I blow-dry Derek's fur, and then come the stuffing and sewing. I fashion ultra-fine wool of a type used to stuff children's teddy bears into an approximate replica of Derek's insides, with a tiny skull and bump for his rib cage. Using tweezers – it feels as delicate as untying knots from a necklace chain – I stuff him and sew him back together.

Paton, who will be hosting a Peter Rabbit story and stuffing show at Brighton Festival Fringe in Hendrick's Library next month, learnt his skills from George Jamieson, a self-taught taxidermist with almost 50 years of experience. Jamieson says there has been a 50 per cent rise in people contacting him over the past two years – again, predominantly young and female. Jamieson also trained the artist and taxidermist Polly Morgan, whose artworks command sums of up to £100,000.

Morgan, whose work is collected by Moss, Love and Charles Saatchi, is in the vanguard of modern taxidermy. She is currently working on a stag with an open stomach, as if hollowed out by vultures, and bats hanging from its rib cage. It will be shown at her solo show at All Visual Arts this summer. "Perhaps people who live in sterilised cities and buy meat in packages have a primal urge to be closer to nature," she says. "It has been demythologised – people realise animals are not being killed for taxidermy – so it's not taboo any more."

In contrast, Shrigley, whose puppy holding a sign saying "I'm Dead" features in his current exhibition, says his interest stems from taxidermy's perversity. "These animals represent a memorial of a living thing. It's not like a gravestone, but a naturalistic sculpture using parts of themselves"

Morgan believes the renewed interest is also due to clutter being fashionable once again, contrasting with Nineties minimalism. Vadim Kosmos, manager of Viktor Wynd's Little Shop of Horrors curiosity shop in Hackney, east London, agrees. "It's a reaction against Ikea culture, the uniformity of everyone having the same table lamp. Taxidermy is unique: no two animals are the same. Out with minimalism – this is maximalism – and people are creating morbid Victorian parlours in their own homes." He says Hirst and McQueen have caused a "sea-change in the way people observe animals and taxidermy".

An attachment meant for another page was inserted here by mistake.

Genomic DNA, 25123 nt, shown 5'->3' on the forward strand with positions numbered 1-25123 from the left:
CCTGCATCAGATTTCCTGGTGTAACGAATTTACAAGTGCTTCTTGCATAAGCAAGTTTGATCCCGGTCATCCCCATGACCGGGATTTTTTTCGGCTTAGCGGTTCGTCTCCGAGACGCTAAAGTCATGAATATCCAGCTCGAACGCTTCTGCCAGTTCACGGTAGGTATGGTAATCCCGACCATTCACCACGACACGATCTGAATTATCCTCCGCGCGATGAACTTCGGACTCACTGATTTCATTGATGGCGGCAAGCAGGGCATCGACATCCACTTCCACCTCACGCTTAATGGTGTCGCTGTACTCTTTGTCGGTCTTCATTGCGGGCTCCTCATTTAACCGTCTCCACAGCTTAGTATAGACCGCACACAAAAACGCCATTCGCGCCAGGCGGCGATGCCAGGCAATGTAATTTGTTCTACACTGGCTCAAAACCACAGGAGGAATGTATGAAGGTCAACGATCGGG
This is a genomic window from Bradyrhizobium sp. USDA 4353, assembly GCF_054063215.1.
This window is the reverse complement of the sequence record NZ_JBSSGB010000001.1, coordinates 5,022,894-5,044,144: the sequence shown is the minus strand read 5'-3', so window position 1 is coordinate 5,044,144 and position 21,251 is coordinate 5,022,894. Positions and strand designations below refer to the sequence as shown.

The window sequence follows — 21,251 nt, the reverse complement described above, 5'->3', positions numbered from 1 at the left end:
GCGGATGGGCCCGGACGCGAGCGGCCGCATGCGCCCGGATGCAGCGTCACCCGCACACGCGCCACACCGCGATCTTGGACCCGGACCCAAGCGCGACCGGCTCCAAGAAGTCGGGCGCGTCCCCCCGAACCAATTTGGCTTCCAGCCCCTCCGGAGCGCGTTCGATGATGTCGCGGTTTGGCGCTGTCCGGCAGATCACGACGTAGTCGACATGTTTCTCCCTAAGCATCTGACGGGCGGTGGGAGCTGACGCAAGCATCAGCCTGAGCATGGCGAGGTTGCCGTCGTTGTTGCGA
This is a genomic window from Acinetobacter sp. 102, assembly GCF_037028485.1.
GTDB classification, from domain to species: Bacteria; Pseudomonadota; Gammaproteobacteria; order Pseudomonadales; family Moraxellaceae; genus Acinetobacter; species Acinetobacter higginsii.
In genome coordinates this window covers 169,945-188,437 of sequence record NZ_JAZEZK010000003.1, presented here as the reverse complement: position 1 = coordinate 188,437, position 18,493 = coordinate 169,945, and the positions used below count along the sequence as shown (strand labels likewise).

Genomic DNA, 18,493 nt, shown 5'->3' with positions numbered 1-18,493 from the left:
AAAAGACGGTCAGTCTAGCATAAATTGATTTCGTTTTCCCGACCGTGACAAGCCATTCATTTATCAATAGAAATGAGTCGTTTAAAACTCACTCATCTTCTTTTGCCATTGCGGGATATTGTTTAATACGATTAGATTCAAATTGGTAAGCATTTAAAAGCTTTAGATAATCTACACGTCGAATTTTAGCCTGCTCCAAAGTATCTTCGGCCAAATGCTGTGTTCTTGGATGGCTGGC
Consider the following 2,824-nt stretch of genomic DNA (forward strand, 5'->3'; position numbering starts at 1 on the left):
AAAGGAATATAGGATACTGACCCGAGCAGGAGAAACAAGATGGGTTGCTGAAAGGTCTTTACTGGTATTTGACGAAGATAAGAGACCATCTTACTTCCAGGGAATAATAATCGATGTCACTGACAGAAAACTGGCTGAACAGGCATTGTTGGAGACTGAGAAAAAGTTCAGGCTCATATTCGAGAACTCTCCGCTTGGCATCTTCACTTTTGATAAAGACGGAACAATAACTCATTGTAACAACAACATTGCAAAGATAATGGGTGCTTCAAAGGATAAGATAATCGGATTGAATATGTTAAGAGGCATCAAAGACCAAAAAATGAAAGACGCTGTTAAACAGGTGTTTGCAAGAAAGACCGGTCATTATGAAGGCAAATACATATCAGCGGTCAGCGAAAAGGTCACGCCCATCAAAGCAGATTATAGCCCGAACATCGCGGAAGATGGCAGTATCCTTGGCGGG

Mike Gadd, a spokesman for the Guild of Taxidermy, agrees that Hirst has been the catalyst for renewed interest. Guild membership stood at 200 three years ago. "It's now above 300, and we receive applications weekly. Interest has snowballed, particularly from art students."

I suspect many art students would be underwhelmed by Derek: in my hands he turns out a little on the skinny side, though Paton shows me how to curl him around to make him look less undernourished. In two to three days, he will be a brooch. I'm looking forward to seeing people's reactions to my new jewellery, though I suspect no one will be as excited as my brother's cats. And I'm not sure I'll ever look at mice in the same way.

A 1930 image of the Karl Albrecht Spiritousen and Lebensmittel shop, Essen. The shop was opened by Karl and Theo Albrecht’s mother; the brothers later founded Aldi